UNITED STATES COURT OF APPEALS FOR THE SEVENTH CIRCUIT
decided: July 20, 1977.
UNITED STATES OF AMERICA, PLAINTIFF-APPELLEE,
JOSEPH KIDDING AND EARL BROWN, DEFENDANTS-APPELLANTS
Appeal from the United States District Court for the Northern District of Illinois, Eastern Division. No. 75-CR-746 - John F. Grady, Judge.
Fairchild, Chief Judge, Cummings, Circuit Judge, and A. Sherman Christensen, Senior District Judge.*fn*
FAIRCHILD, Chief Judge.
Defendants Joseph Kidding and Earl Brown appeal their convictions under 18 U.S.C. §§ 2313 and 2315. 18 U.S.C. § 2313 provides:
Whoever receives, conceals, stores, barters, sells or disposes of any motor vehicle or aircraft, moving as, or which is a part of, or which constitutes interstate or foreign commerce, knowing the same to have been stolen, shall be fined not more than $5,000 or imprisoned not more than five years, or both.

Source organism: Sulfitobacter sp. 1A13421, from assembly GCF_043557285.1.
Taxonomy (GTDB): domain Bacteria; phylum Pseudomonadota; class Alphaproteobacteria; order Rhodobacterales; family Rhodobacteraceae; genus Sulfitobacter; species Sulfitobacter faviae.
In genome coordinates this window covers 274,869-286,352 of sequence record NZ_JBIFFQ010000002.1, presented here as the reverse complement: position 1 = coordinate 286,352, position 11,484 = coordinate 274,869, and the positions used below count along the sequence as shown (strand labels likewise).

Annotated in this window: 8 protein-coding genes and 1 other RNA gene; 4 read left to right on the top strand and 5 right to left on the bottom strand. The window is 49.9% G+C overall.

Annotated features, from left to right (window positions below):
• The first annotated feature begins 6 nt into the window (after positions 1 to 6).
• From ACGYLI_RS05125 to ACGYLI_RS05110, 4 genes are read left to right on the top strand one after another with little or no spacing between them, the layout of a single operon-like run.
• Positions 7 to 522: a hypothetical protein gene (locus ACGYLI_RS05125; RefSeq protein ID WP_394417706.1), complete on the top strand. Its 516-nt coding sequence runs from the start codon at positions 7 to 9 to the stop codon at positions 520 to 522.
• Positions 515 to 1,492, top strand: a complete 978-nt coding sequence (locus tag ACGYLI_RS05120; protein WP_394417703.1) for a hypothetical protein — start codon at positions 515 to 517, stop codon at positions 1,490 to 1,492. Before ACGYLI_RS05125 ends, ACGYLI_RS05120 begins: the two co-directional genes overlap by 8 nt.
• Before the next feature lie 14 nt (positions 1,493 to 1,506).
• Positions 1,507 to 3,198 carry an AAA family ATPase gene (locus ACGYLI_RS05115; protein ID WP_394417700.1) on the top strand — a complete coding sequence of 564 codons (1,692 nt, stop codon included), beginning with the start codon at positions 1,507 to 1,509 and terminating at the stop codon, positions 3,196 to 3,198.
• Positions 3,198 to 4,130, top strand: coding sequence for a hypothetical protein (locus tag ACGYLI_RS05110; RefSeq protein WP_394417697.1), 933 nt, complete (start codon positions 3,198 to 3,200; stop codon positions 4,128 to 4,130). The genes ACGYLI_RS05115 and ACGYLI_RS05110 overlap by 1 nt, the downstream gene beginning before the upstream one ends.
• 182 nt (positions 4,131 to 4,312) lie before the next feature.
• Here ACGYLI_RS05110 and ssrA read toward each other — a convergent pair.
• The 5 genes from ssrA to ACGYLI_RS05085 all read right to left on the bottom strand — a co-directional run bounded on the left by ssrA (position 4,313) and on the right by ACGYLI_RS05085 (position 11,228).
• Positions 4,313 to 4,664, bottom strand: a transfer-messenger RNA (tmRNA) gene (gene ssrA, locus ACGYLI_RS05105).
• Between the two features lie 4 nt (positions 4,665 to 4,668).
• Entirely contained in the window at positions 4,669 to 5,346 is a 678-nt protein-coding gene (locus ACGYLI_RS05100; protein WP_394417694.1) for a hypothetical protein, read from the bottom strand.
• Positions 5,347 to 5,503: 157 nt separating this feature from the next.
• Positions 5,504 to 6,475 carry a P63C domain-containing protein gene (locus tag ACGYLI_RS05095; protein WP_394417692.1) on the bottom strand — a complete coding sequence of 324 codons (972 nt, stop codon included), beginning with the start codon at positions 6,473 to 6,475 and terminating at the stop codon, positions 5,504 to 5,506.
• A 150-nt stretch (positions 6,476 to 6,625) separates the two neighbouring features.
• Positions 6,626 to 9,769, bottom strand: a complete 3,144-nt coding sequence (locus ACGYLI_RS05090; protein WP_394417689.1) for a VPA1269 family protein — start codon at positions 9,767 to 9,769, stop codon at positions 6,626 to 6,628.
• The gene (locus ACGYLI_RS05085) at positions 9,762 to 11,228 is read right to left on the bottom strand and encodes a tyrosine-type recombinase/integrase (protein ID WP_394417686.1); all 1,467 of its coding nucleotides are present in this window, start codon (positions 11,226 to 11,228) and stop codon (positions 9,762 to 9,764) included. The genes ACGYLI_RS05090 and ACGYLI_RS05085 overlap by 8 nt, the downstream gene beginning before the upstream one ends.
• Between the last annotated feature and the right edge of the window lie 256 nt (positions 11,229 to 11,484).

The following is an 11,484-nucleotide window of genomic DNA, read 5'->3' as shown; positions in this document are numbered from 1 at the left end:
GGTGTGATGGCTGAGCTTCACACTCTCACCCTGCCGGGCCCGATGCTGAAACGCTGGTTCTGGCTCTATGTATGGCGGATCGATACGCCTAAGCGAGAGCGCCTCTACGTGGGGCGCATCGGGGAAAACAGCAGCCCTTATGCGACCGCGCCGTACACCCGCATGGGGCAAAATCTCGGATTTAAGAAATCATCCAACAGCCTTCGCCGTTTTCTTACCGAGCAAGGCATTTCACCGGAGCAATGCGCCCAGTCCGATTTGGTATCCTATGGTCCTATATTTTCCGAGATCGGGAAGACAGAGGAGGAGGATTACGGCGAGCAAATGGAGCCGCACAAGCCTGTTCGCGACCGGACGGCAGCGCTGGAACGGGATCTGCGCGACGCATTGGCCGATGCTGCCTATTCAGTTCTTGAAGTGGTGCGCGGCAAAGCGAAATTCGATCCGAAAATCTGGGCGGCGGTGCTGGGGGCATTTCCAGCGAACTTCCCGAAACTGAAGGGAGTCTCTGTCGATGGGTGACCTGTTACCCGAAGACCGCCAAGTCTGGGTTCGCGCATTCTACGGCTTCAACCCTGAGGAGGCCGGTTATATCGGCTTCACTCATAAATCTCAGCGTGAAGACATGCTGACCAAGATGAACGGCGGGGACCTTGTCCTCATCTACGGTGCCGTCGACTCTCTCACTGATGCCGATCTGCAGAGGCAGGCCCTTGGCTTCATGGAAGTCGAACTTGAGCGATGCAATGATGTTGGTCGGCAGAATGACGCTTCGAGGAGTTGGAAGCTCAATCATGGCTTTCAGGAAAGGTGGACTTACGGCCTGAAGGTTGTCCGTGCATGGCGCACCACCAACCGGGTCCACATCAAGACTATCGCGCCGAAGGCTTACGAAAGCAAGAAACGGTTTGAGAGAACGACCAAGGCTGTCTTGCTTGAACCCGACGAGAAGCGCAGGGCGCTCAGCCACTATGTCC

18 U.S.C. § 2315 provides in pertinent part:
Whoever receives, conceals, stores, barters, sells, or disposes of any goods, wares, or merchandise, securities, or money of the value of $5,000 or more, or pledges or accepts as security for a loan any goods, wares, or merchandise, or securities, of the value of $500 or more, moving as, or which are a part of, or which constitute interstate or foreign commerce, knowing the same to have been stolen, unlawfully converted or taken . . . Shall be fined not more than $10,000 or imprisoned not more than ten years, or both.
We affirm the convictions.
I. The Nature of Defendants' Offense